The gas velocity in the fluidized pellet bed, while high enough to maintain fluidization thereof, should not be so high as to blow, or carry, an appreciable amount of pellets out of the bed of fluidized pellets upwards into the upper fluidized bed. The gas velocity in the upper fluidized bed, while high enough to maintain fluidization thereof, should not be so high as to carry appreciable amounts of solids out of the upper fluidized bed and to eliminate the observable upper free surface or boundary zone of the bed. To achieve the required velocities for fluidization of both the upper and lower beds from the same current of fluidizing gas, there is provided a crosssectional area of the fluidized bed of pellets that is smaller than the cross-sectional area of the fluidized bed of solids. The apparatus utilized for carrying out the process provides the needed difference in cross-sectional areas of the two fluidization zones and desirably provides a tapered transitional section of the apparatus to join and smoothly blend the lower zone with the upper zone to avoid dead spots in the apparatus during operation. The velocity required for fluidization of the bed of the coated pellets, which are larger in size than the coating solids, is larger than the velocity required to fluidize the bed of coating solids, which are fluidized best at relatively low velocities. It is to be understood that the velocities, which are referred to, are the space velocities of the gas. The space velocities of the gas are the calculated and actual velocities of a gas flowing upward in the fluidization apparatus, when the apparatus is devoid of droplets, solids, and pellets, with no allowance being made for the volume changes of the beds of solids and pellets. Generally, the velocity employed in the fluidized pellet bed provides a gentle fluidization (i.e., a velocity slightly greater than the minimum velocity required to fluidize the pellets). Control of the velocity is important to minimize the hold-up time of the droplets passing through the fluidized particle bed to avoid distortion and agglomeration of partially congealed droplets within this bed.
In the fluidized beds employed by the process of the invention, the upwardly flowing fiuidizing gas expands the bed of pellets and the bed of solids so that the packing arrangements of the pellets and also the solids becomes more open. With almost satisfactory fluidizing gas velocities, in the absence of channeling, the pressure drop through the lower bed almost equals the net effective weight of the pellets per unit area of the bed and through the upper bed almost equals the net elfective weight of the solids per unit area of the bed. With slightly higher velocities, sufficient and satisfactory velocities are obtained for the process of the invention, since the pellets and solids then are fully supported and the beds are fluidized. Each fluidized bed is a mass of solids, or pellets, in the fluidizing gas and exhibitsthe liquidlike characteristics of mobility, hydrostatic pressure, and an observable upper free surface or boundary zone across which a marked change in concentration of the solids, or pellets, occurs. In the fluidized beds, the random motion of the pellets and solids increases with an increase in the velocity of the fluidizing gas.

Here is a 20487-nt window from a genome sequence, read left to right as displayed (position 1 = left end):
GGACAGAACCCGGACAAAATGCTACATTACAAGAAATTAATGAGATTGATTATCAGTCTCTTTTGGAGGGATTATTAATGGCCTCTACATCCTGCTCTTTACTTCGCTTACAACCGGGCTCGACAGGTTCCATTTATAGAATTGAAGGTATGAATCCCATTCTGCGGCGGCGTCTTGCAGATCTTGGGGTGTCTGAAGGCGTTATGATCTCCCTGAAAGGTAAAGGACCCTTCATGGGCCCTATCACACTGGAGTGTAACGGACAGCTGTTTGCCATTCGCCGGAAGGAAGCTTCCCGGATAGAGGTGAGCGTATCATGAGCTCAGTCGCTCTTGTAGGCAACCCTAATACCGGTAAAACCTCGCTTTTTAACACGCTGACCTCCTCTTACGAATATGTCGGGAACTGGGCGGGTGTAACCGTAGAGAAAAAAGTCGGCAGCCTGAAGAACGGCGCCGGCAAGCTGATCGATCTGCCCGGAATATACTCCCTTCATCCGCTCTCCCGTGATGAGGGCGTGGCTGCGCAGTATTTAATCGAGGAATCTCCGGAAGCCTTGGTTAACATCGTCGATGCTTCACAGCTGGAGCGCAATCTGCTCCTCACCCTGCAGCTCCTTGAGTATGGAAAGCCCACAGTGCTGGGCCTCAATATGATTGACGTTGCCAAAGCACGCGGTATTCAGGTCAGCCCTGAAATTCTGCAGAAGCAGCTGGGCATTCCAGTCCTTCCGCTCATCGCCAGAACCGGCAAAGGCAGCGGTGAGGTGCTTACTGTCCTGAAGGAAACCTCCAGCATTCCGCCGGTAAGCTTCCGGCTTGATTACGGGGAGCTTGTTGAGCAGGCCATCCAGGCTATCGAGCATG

The process of the invention comprises forming molten droplets of the fusible material and introducing the molten droplets into the fluidized solids bed by passage of the molten droplets through the upper free surface of the bed. The bed is maintained at a temperature below the temperature of the introduced molten droplets by control of the temperature of the fluidizing gas and, if desired, by maintenance of the temperature of the fluidized beds by auxiliary cooling means, such as a Water-cooled jacket surrounding the portion of the apparatus enclosing the fluidized bed of solids. This temperature should be below the congealing temperature of the fusible material to provide for removal of heat of fusion of the droplets. The temperature has a pronounced effect on the amount of coating agent that adheres to the molten droplet, with the amount increasing with increasing bed temperatures and decreasing with decreasing bed temperatures. As the molten droplets pass through the upper bed, they are simultaneously coated with solids and congealed. The congealed, coated droplets, due to a larger size relative to the solids in the bed, drop out of the fluidized solids bed and enter the lower fluidized bed, which is located below the upper fluidized bed of solids and which contains solidified, coated droplets, or pellets. The lower, or fluidized pellet bed, is maintained in its fluidized state by the up- Ward flowing current of fluidizing gas, which is the same current of gas which subsequently flows upward through the fluidized solids bed to maintain it in its fluidized state. The coated, congealed droplets entering the top of the fluidized pellet bed, While within this bed cool further and lose additional internal heat without distortion of the congealed form. Additionally, coating solids loosely adhering to the pellets are removed by elu-triation forces of the fluidizing gas and are carried by the gas upward into the fluidized solids bed to provide cleaned, coated solid pellets. The apparatus provides a means for removal of pellets from the fluidized pellet bed. This means has an opening into the bed of fluidized pellets through which pellets may be removed in a continuous, or a batch, manner. The coated solid pellets of the fusible material that are withdrown through the removal means from the fluidized pellet bed, provide a substantially dust-free product consisting of substantial ly spherical pellets having a uniform, adherent coating of the finely divided solids of coating material.